Tcl is designed so that you can write scripts that run unchanged on UNIX, Macintosh, and Windows platforms. In practice, you may need a small amount of code that is specific to a particular platform. You can find out information about the platform via the tcl_platform variable. This is an array with these elements defined:
tcl_platform(platform) is one of unix, macintosh, or windows.
tcl_platform(os) identifies the operating system. Examples include MacOS, Solaris, Linux, Win32s (Windows 3.1 with the Win32 subsystem), Windows 95, Windows NT, and SunOS.
tcl_platform(osVersion) gives the version number of the operating system.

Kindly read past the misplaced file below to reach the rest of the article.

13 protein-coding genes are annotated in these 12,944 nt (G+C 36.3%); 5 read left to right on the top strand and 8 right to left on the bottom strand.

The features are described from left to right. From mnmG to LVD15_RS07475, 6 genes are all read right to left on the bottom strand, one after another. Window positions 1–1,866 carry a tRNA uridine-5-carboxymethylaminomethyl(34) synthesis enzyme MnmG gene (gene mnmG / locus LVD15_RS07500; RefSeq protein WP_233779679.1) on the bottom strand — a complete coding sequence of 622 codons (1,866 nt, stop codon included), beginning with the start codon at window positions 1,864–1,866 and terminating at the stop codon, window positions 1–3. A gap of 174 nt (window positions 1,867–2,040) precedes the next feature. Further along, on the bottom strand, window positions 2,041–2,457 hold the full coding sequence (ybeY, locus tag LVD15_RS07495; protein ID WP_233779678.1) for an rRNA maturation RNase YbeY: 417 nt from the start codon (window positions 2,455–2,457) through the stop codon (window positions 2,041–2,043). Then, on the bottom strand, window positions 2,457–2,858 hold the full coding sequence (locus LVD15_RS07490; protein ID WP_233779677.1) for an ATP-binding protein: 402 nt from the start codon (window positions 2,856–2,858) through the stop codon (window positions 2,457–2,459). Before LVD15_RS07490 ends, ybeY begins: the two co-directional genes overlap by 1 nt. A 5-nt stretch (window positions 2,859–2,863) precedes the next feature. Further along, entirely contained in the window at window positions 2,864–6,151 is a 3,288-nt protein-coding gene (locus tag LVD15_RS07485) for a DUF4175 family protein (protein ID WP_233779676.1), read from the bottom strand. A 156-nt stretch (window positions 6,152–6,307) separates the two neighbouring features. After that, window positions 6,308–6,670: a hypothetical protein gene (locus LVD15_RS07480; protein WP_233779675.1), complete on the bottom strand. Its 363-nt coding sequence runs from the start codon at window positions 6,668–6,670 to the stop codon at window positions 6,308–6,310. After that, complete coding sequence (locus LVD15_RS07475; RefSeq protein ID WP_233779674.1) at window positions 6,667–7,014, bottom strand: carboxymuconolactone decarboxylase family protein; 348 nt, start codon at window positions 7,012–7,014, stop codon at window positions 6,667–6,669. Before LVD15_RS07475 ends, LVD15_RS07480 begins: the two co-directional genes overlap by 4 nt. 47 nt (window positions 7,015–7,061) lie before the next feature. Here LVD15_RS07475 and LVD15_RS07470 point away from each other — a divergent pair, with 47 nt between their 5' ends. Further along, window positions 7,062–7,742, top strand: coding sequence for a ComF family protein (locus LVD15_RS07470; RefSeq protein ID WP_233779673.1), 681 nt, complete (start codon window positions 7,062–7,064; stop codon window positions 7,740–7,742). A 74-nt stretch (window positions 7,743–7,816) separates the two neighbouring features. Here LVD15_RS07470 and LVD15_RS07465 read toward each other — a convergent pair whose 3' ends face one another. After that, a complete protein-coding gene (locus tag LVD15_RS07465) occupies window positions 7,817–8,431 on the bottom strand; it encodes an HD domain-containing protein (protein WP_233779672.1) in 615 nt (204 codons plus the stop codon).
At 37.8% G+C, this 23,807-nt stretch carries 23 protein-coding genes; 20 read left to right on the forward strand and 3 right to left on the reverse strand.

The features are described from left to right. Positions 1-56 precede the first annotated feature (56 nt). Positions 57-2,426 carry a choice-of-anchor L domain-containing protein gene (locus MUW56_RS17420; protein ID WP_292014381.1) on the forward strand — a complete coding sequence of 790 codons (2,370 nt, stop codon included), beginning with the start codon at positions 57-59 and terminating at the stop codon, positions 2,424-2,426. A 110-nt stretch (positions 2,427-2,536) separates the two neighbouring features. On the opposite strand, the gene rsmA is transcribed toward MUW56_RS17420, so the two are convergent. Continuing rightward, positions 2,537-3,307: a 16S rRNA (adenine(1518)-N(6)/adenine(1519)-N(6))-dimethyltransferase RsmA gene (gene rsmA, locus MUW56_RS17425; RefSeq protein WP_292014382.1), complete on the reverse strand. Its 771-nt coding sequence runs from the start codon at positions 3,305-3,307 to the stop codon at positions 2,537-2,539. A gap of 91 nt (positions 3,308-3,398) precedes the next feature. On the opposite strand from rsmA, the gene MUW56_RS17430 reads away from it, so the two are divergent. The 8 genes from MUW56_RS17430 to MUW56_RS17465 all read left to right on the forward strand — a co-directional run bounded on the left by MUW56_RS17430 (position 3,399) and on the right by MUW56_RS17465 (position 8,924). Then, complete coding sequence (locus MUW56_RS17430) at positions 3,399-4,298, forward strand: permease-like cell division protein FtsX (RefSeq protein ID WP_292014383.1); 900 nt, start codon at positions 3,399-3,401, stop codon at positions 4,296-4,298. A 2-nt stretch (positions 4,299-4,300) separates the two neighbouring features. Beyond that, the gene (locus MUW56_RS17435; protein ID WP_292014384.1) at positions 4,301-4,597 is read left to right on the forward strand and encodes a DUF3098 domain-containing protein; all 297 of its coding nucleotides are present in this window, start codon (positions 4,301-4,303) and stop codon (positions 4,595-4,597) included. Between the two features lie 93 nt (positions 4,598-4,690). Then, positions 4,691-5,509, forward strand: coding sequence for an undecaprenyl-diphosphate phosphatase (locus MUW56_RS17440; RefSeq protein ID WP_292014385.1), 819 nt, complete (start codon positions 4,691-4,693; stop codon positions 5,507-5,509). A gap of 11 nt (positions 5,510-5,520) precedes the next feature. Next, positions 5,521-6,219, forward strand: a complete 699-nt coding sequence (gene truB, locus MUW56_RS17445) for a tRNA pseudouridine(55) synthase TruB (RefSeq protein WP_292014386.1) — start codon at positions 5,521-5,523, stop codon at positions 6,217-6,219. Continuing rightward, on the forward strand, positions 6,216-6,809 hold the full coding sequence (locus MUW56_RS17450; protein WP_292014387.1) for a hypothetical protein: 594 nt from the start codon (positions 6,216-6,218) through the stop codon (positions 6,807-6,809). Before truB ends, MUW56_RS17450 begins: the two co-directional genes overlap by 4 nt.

tcl_platform(machine) identifies the hardware. Examples include ppc (Power PC), 68k (68000 family), sparc, intel, mips, and alpha.
tcl_platform(isWrapped) indicates that the application has been wrapped up into a single executable with TclPro Wrapper. This is not defined in normal circumstances.
tcl_platform(user) gives the login name of the current user.
tcl_platform(debug) indicates that Tcl was compiled with debugging symbols.
tcl_platform(thread) indicates that Tcl was compiled with thread support enabled.
On some platforms a hostname is defined. If available, it is returned with the info hostname command. This command may return an empty string.
One of the most significant areas affected by cross-platform portability is the file system and the way files are named. This topic is discussed on page 103.